Anti-eviction actions in Chatsworth, South Africa

Submitted by Steven. on November 10, 2006

An article with information about resistance to eviction and workers' struggles over housing in Chatsworth, South Africa in the late 90s and early 00s.

"You throw the people out, we put them back in. You cut the water off, we put it back on”
– Western Cape Anti-Eviction slogan

“In May 1995, the city council’s new housing director and former [community] activist called for an increase in rentals in the Greater Chatsworth area…. It took the City Council two years of democracy before they called upon the chief constable, once again, to fetch the police dogs from the kennels and reach for the tear-gas canisters in the Old Fort Road armoury. In May 1996, a detachment of 50 security personnel rolled into Unit 3 in Chatsworth in four-wheel-drive pickups and began disconnecting water and electricity, throwing furniture and other belongings onto the street, before sealing doors of flats that were suddenly empty. It is impossible to chronicle how disillusionment turned into dismay and finally antagonism.”

In 1998 one particular round of evictions in Chatsworth ended in one death and several injuries. There was a spontaneous protest of 2,000 people at Durban City Hall but “no organisation to absorb and direct the militancy. Many people were so terrified that they went without food to keep up with payments.”

But then the community started to take the offensive – for example, going to politicians’ houses, and speaking to local gangsters to tell them not to trouble the vulnerable people in the area.1 The community in Chatsworth celebrated Diwali, the annual Hindu festival of lights, by holding a Festival of (No) Lights, casting the local City Council as a satanic villain pushing them into darkness.2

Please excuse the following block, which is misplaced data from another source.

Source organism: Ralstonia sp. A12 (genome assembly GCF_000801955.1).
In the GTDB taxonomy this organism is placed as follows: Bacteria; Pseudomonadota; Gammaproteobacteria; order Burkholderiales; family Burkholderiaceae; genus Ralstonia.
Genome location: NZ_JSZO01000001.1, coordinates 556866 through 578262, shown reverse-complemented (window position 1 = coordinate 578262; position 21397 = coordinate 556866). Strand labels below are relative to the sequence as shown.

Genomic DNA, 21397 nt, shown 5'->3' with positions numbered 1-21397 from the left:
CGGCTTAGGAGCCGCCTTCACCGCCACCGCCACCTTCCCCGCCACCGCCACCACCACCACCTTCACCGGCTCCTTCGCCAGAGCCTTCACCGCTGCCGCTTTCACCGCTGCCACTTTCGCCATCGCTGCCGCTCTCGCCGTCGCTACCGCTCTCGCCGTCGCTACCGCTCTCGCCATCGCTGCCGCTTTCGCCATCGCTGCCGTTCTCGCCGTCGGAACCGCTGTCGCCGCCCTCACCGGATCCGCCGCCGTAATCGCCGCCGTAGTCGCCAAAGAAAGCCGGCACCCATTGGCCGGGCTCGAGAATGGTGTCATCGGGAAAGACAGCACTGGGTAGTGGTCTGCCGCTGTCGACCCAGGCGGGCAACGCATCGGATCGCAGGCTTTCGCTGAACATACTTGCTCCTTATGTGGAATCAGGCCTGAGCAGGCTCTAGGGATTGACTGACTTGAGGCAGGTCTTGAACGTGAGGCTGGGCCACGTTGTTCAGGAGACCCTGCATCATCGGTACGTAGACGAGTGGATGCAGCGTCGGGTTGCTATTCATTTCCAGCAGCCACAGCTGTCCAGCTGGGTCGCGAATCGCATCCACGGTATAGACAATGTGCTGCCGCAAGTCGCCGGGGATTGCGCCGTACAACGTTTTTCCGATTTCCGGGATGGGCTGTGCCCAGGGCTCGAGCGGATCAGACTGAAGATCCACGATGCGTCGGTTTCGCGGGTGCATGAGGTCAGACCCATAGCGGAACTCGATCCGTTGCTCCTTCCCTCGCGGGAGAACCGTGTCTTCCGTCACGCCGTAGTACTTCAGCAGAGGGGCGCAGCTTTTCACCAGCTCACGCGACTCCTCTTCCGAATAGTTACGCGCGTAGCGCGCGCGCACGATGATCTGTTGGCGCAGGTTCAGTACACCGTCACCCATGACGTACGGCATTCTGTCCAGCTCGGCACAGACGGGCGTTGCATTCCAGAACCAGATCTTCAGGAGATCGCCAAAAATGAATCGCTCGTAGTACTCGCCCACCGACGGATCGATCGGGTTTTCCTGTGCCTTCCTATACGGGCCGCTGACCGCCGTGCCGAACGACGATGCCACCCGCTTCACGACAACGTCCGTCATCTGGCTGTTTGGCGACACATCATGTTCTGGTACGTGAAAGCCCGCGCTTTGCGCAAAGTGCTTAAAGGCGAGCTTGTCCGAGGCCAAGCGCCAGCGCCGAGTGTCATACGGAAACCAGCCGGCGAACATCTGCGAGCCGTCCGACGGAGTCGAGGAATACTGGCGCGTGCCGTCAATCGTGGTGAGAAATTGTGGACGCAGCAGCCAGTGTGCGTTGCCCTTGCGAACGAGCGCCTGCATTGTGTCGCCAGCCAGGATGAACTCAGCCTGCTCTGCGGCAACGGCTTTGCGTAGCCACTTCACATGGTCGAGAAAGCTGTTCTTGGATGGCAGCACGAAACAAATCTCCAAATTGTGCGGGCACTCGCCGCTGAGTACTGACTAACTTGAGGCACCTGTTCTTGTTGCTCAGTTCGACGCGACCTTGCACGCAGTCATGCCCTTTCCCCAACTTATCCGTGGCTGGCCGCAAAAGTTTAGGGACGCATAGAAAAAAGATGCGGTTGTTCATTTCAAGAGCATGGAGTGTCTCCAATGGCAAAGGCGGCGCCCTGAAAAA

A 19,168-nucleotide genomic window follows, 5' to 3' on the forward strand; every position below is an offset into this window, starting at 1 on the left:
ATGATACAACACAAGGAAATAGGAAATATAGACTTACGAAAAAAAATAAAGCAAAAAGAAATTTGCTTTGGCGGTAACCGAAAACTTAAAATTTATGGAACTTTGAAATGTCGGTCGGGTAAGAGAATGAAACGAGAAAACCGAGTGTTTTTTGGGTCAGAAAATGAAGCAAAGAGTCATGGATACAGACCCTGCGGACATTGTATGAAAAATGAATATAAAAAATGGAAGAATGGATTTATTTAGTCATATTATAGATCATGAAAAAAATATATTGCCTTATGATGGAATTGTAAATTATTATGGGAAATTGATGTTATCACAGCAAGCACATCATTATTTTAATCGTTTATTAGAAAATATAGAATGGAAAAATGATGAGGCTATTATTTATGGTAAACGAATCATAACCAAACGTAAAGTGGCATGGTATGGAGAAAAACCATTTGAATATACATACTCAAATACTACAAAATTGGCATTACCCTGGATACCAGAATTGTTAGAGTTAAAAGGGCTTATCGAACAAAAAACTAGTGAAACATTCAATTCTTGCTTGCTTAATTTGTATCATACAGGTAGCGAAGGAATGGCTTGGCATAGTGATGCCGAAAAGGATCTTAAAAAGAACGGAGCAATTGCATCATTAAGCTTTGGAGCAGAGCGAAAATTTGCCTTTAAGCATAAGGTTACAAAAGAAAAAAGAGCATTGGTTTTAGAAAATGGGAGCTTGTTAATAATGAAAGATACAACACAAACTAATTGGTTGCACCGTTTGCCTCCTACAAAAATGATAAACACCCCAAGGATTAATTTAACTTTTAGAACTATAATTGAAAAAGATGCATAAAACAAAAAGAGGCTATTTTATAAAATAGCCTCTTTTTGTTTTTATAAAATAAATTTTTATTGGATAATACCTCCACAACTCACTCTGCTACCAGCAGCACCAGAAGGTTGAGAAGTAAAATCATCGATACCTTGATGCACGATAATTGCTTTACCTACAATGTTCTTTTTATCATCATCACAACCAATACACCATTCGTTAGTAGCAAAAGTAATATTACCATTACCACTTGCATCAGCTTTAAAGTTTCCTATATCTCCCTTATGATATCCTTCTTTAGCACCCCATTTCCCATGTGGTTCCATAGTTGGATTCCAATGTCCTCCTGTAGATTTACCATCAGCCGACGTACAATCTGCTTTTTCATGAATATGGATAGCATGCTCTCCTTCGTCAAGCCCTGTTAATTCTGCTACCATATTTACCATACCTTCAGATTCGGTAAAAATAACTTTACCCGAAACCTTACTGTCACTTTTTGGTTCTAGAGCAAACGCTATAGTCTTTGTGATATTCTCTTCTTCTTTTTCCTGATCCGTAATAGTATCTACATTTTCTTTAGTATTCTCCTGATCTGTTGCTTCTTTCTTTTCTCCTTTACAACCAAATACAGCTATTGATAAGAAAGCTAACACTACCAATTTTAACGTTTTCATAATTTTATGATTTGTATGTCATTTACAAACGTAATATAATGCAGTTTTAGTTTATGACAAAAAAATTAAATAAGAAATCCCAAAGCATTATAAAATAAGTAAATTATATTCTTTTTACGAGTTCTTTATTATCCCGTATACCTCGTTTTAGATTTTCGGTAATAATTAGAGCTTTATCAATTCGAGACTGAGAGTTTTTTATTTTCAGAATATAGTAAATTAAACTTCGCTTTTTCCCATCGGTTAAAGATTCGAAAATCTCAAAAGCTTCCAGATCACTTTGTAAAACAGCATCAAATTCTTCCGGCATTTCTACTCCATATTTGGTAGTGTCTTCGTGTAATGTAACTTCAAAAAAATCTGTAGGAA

They also took Durban Council to court, claiming that the evictions went against the human rights to shelter and water. The council then tried to get the people to buy the houses (after paying their full rent arrears). A council administration entourage arrived in Chatsworth, to ‘sell’ the houses. “After the protesters had spent two hours encircling the room, the process was forced to stop. It had become clear to the officials that there were no takers for that deal.” When one of the officials accused the group of being ‘privileged Indians’, an elderly woman screamed back, “We are not Indians, we are the poors”. Within minutes this could be also heard as ‘we are not Africans, we are the poors”.3 The council then tried to relocate those who couldn’t pay to toilet-sized buildings even further out of town.4